My Amazon account was recently hacked, and I was NOT thrilled when I discovered this unfortunate problem. I’m going to share how I discovered my account was hacked, what I did about it, how it was resolved, and what you can do to secure your personal accounts. I will write another article about making our systems more secure for our customers.
On December 27th at 9:36pm ET, I received this very helpful email from Amazon (email addresses changed):
Thanks for visiting Amazon.com! Per your request, we have changed the e-mail address associated with your account The e-mail address associated with your account has been changed. The old address was MyEmailAddress@gmail.com. The new address is NotMyEmailAddress@yahoo.com Visit Your Account at Amazon.com to view your orders, make changes to any order that hasn't yet entered the shipping process, update your subscriptions, and much more. Should you need to contact us for any reason, please know that we can give out order information only to the name and e-mail address associated with your account. Thanks again for shopping with us.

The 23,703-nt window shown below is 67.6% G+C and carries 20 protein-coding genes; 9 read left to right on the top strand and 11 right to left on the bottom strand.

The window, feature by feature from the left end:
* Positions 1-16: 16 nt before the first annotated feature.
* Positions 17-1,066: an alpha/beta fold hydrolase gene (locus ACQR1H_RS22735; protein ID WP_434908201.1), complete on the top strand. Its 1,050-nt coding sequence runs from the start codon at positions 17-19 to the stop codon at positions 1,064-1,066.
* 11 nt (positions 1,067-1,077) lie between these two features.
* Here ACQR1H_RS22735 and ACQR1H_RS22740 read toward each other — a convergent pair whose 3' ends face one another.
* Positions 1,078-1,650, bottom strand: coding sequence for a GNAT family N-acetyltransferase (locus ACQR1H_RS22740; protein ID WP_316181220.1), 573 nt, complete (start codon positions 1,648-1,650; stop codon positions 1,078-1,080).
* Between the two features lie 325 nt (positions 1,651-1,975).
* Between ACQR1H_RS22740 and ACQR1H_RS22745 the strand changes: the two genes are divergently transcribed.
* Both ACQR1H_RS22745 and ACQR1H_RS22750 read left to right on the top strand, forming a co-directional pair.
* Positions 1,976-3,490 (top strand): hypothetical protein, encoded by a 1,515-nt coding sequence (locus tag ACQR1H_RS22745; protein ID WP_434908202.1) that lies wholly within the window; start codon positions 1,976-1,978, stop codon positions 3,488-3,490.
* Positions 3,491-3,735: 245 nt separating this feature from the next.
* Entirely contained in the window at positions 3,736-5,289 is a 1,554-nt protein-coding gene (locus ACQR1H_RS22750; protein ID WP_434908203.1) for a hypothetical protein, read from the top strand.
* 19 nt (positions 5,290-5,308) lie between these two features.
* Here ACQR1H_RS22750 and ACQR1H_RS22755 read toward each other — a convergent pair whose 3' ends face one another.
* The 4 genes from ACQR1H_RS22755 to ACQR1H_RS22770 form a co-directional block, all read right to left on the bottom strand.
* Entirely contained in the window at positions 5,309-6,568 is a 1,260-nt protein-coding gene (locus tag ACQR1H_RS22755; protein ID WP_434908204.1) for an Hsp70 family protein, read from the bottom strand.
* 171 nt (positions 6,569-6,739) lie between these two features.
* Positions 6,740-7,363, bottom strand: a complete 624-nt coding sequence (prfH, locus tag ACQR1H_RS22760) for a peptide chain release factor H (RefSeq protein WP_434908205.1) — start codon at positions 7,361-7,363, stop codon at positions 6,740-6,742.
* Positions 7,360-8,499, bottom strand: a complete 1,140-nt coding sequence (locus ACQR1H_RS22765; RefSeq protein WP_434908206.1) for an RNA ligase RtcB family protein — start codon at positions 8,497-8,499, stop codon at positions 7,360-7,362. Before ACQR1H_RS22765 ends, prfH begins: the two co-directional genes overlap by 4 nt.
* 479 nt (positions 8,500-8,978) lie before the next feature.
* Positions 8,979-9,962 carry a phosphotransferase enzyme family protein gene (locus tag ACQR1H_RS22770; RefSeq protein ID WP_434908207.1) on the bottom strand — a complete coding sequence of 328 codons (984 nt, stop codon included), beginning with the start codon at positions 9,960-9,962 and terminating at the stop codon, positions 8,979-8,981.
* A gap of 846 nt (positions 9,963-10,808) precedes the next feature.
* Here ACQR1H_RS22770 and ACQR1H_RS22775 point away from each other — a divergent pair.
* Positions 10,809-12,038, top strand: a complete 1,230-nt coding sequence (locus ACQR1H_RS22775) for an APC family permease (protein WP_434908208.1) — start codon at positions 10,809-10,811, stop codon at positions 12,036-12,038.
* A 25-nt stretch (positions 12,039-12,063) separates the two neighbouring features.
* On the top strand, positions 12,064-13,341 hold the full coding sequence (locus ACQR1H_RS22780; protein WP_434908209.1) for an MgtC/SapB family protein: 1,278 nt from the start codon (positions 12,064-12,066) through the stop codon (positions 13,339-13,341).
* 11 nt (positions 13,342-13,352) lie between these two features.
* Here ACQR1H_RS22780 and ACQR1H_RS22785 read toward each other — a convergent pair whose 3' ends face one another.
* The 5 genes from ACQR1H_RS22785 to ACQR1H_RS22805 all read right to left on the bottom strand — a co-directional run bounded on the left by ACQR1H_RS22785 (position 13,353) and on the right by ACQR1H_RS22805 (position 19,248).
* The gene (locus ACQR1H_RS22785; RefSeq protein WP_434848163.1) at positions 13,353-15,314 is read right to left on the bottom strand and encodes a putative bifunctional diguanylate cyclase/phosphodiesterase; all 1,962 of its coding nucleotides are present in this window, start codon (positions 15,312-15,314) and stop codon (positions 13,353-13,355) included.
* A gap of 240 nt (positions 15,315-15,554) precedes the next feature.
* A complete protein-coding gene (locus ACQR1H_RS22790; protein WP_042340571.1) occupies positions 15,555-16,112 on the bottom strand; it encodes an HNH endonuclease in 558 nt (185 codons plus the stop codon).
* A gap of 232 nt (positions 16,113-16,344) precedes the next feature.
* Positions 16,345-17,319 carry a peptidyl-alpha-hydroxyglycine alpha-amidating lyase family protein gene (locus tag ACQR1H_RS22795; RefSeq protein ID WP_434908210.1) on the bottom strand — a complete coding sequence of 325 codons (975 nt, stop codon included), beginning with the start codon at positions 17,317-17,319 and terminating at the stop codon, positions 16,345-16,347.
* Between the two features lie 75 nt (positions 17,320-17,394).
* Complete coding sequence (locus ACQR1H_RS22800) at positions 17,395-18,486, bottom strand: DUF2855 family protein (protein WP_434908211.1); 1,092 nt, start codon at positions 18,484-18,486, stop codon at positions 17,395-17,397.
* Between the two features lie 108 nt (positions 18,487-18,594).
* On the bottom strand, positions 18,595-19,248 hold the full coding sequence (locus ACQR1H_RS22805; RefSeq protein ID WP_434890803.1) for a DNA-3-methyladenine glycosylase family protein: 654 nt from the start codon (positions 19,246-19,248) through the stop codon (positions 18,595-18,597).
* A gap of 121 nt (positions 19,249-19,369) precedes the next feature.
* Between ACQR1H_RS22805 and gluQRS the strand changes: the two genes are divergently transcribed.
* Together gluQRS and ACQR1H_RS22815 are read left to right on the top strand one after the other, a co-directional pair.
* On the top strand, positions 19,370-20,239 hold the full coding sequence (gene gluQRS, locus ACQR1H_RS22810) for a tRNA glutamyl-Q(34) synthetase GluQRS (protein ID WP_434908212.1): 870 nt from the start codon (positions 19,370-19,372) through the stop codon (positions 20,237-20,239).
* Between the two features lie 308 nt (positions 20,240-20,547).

Here’s the problem: I didn’t change my email address, in fact, I hadn’t used my Amazon account since I purchased my green-screen a few weeks ago. How did my email address change without my interaction with Amazon, and even more curious: who the heck is “NotMyEmailAddress@yahoo.com”??
I immediately attempted to login to Amazon with my email and password that I had been using… and no luck. I couldn’t access my account. What about Alexa? Could I still configure my Echo devices? I grabbed my iPhone and opened the Alexa app and was not greeted by the standard Alexa features, but rather this login screen (image modified to hide the email address):
Are you kidding? I couldn’t control my Echo devices, and also the home automation things that were connected to them. This was not going to get better, only worse… so I quickly searched for a phone number for Amazon Customer Service. Have you ever looked for the customer support phone number on Amazon’s web site? it is IMPOSSIBLE to find, because it’s not under “Help” or “Customer Support”. It’s hidden at least three clicks from the home screen, and even then, I still couldn’t find it… but I’ll help you with this pro tip: Bing has the Amazon Customer Support phone number listed as a quick result.
Strike one for Amazon customer support
I’ve been hacked and felt like they didn’t want to help me because they hid the information I needed to get help to fix it.
On the phone, I selected an automated menu to “get help with logging in to my account”. The customer service rep, Christine, was very friendly and asked me for my email and home address in order to work with me to get access to my account.